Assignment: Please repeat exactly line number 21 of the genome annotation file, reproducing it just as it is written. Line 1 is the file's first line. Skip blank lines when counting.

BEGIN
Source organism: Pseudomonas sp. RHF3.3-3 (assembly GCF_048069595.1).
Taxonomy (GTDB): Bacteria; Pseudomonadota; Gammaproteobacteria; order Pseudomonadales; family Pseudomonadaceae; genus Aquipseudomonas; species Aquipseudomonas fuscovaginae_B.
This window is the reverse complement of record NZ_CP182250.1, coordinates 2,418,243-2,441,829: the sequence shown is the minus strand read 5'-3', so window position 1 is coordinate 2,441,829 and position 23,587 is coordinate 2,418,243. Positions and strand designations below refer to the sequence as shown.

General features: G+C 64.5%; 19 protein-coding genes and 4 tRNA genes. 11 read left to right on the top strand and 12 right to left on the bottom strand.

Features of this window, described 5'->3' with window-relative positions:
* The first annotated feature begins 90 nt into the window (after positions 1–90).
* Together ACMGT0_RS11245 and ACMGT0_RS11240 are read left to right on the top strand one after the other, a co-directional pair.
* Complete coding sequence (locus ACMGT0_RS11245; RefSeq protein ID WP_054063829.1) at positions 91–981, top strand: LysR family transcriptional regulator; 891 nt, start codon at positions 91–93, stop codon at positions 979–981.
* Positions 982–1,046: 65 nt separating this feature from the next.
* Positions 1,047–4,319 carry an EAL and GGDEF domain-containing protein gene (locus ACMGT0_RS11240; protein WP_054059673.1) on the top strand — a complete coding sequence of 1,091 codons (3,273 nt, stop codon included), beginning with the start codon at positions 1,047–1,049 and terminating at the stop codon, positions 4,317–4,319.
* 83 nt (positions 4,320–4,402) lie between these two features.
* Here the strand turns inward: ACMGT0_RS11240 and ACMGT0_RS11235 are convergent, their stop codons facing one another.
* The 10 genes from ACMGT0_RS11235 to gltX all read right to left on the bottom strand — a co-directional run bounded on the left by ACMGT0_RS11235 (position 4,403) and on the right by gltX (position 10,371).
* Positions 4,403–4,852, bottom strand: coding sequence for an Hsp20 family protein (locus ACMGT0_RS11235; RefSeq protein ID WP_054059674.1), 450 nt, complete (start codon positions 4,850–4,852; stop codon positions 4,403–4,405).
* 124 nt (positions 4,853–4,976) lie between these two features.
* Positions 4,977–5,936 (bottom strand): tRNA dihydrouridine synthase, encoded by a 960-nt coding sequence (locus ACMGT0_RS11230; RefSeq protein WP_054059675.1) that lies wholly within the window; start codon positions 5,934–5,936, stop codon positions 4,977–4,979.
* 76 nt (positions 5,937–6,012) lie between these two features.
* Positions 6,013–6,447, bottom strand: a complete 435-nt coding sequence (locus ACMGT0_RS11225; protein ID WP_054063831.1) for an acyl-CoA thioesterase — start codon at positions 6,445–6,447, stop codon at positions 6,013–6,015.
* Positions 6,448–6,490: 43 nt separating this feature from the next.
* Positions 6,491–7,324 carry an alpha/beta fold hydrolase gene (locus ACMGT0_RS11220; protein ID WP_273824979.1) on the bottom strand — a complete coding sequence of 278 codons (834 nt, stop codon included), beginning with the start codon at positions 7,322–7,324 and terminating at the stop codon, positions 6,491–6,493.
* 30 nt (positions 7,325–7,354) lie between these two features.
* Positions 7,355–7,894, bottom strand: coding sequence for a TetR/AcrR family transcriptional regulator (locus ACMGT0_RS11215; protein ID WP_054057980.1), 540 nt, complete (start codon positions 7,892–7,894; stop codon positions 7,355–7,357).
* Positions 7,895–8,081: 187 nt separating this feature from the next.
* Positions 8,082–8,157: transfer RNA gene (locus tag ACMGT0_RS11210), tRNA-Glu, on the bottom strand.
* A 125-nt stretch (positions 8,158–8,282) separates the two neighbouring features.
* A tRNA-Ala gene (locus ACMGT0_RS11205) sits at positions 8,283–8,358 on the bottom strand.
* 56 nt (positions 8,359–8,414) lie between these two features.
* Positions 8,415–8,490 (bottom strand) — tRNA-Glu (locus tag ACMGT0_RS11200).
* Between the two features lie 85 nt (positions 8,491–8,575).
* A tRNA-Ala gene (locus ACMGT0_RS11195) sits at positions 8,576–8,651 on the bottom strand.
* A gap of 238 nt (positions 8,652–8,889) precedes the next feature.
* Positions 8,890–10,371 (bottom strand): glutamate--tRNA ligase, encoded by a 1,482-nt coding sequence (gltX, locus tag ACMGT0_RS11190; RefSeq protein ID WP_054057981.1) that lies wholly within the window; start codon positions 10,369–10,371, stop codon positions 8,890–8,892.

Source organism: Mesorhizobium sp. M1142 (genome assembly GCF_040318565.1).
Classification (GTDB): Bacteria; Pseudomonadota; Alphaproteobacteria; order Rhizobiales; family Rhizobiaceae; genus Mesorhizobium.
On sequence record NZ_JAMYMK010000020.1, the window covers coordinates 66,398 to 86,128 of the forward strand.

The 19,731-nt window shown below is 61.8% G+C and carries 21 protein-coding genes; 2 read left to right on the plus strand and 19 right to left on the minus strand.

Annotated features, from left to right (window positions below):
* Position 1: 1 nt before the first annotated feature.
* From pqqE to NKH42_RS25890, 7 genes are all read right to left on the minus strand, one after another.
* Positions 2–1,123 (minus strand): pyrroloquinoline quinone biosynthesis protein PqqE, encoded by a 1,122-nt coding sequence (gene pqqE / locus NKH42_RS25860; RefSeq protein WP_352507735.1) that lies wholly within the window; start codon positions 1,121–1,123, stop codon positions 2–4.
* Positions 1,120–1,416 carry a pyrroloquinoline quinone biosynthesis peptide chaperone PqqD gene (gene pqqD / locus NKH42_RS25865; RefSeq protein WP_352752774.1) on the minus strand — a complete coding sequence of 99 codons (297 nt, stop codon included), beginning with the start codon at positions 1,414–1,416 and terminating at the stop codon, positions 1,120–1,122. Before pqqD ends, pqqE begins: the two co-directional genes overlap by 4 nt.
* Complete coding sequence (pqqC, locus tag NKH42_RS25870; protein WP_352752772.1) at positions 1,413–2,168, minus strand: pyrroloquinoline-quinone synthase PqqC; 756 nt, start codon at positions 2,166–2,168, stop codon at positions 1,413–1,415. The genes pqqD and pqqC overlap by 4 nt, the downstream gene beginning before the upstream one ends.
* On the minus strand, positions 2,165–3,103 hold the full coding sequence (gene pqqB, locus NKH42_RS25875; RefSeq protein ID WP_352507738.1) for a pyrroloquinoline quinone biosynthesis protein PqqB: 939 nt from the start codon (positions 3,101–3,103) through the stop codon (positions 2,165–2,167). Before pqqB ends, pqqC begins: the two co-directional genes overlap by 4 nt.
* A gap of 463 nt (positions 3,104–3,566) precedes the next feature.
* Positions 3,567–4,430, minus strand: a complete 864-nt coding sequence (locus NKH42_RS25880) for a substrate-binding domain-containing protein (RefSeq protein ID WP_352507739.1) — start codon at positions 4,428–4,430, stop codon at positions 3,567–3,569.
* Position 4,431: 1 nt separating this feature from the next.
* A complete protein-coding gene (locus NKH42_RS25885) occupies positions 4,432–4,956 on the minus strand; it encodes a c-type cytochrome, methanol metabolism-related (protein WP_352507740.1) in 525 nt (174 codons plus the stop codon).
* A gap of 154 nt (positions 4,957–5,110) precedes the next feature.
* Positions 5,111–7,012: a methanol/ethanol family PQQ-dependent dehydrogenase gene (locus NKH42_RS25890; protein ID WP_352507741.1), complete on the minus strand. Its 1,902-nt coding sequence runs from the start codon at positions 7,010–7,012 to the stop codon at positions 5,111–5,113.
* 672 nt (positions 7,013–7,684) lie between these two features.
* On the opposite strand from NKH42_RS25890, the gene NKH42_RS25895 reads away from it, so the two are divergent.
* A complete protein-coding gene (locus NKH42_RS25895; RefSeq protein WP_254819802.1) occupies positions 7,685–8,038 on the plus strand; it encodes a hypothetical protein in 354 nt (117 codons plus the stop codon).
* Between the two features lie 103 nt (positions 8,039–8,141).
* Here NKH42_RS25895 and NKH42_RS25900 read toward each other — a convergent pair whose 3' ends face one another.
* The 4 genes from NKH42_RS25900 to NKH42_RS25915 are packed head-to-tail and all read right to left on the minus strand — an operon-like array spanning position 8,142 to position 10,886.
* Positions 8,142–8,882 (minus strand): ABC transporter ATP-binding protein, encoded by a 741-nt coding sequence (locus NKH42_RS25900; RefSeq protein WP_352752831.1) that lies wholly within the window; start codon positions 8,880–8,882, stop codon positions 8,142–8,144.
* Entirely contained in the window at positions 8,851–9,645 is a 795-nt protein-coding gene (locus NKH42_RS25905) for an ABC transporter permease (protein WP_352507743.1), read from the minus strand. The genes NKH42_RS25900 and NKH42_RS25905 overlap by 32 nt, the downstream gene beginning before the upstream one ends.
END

* 30 nt (positions 7,325–7,354) lie between these two features.